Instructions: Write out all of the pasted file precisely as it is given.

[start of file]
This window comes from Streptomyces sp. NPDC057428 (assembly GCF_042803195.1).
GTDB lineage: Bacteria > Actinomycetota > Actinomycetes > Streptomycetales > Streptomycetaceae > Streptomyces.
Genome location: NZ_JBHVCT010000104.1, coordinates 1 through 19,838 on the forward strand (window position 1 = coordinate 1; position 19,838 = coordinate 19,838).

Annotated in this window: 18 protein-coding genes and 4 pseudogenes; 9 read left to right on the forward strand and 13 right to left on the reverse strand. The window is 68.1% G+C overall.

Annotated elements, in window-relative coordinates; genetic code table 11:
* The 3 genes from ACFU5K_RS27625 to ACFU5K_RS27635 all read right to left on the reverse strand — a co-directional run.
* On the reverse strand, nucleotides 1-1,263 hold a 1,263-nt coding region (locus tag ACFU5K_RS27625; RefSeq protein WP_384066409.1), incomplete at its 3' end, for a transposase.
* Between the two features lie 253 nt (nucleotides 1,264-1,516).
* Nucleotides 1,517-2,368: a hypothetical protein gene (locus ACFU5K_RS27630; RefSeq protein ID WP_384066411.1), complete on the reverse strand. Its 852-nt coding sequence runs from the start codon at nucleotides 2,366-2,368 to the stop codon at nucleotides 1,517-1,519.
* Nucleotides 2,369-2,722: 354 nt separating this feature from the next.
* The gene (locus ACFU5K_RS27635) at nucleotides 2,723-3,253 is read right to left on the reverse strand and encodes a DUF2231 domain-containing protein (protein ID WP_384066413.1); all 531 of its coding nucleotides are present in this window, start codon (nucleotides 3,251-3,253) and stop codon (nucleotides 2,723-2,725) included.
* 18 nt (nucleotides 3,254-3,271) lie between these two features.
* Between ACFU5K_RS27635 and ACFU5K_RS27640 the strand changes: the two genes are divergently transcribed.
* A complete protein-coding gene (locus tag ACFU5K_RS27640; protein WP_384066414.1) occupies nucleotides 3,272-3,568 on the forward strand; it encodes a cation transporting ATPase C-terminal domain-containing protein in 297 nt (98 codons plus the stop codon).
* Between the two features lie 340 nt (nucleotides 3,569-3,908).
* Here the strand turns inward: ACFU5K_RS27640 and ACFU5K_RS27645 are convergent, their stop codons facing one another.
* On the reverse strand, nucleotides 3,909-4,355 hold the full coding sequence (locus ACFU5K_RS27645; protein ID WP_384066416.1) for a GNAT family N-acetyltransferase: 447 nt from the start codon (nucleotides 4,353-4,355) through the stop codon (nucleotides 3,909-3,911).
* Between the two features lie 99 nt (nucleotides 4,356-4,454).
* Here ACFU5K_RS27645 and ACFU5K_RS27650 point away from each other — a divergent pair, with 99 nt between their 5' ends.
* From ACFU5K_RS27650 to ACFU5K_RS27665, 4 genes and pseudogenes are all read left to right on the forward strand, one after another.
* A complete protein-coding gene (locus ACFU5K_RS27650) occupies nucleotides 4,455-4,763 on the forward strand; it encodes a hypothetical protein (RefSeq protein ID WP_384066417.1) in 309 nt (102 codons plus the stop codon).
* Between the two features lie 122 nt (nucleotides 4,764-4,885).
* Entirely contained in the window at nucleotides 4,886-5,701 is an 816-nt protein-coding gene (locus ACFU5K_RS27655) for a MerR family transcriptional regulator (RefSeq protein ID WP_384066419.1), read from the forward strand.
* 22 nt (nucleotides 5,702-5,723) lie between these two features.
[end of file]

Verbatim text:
This window comes from Streptomyces sp. NPDC057428 (assembly GCF_042803195.1).
GTDB lineage: Bacteria > Actinomycetota > Actinomycetes > Streptomycetales > Streptomycetaceae > Streptomyces.
Genome location: NZ_JBHVCT010000104.1, coordinates 1 through 19,838 on the forward strand (window position 1 = coordinate 1; position 19,838 = coordinate 19,838).

Annotated in this window: 18 protein-coding genes and 4 pseudogenes; 9 read left to right on the forward strand and 13 right to left on the reverse strand. The window is 68.1% G+C overall.

Annotated elements, in window-relative coordinates; genetic code table 11:
* The 3 genes from ACFU5K_RS27625 to ACFU5K_RS27635 all read right to left on the reverse strand — a co-directional run.
* On the reverse strand, nucleotides 1-1,263 hold a 1,263-nt coding region (locus tag ACFU5K_RS27625; RefSeq protein WP_384066409.1), incomplete at its 3' end, for a transposase.
* Between the two features lie 253 nt (nucleotides 1,264-1,516).
* Nucleotides 1,517-2,368: a hypothetical protein gene (locus ACFU5K_RS27630; RefSeq protein ID WP_384066411.1), complete on the reverse strand. Its 852-nt coding sequence runs from the start codon at nucleotides 2,366-2,368 to the stop codon at nucleotides 1,517-1,519.
* Nucleotides 2,369-2,722: 354 nt separating this feature from the next.
* The gene (locus ACFU5K_RS27635) at nucleotides 2,723-3,253 is read right to left on the reverse strand and encodes a DUF2231 domain-containing protein (protein ID WP_384066413.1); all 531 of its coding nucleotides are present in this window, start codon (nucleotides 3,251-3,253) and stop codon (nucleotides 2,723-2,725) included.
* 18 nt (nucleotides 3,254-3,271) lie between these two features.
* Between ACFU5K_RS27635 and ACFU5K_RS27640 the strand changes: the two genes are divergently transcribed.
* A complete protein-coding gene (locus tag ACFU5K_RS27640; protein WP_384066414.1) occupies nucleotides 3,272-3,568 on the forward strand; it encodes a cation transporting ATPase C-terminal domain-containing protein in 297 nt (98 codons plus the stop codon).
* Between the two features lie 340 nt (nucleotides 3,569-3,908).
* Here the strand turns inward: ACFU5K_RS27640 and ACFU5K_RS27645 are convergent, their stop codons facing one another.
* On the reverse strand, nucleotides 3,909-4,355 hold the full coding sequence (locus ACFU5K_RS27645; protein ID WP_384066416.1) for a GNAT family N-acetyltransferase: 447 nt from the start codon (nucleotides 4,353-4,355) through the stop codon (nucleotides 3,909-3,911).
* Between the two features lie 99 nt (nucleotides 4,356-4,454).
* Here ACFU5K_RS27645 and ACFU5K_RS27650 point away from each other — a divergent pair, with 99 nt between their 5' ends.
* From ACFU5K_RS27650 to ACFU5K_RS27665, 4 genes and pseudogenes are all read left to right on the forward strand, one after another.
* A complete protein-coding gene (locus ACFU5K_RS27650) occupies nucleotides 4,455-4,763 on the forward strand; it encodes a hypothetical protein (RefSeq protein ID WP_384066417.1) in 309 nt (102 codons plus the stop codon).
* Between the two features lie 122 nt (nucleotides 4,764-4,885).
* Entirely contained in the window at nucleotides 4,886-5,701 is an 816-nt protein-coding gene (locus ACFU5K_RS27655) for a MerR family transcriptional regulator (RefSeq protein ID WP_384066419.1), read from the forward strand.
* 22 nt (nucleotides 5,702-5,723) lie between these two features.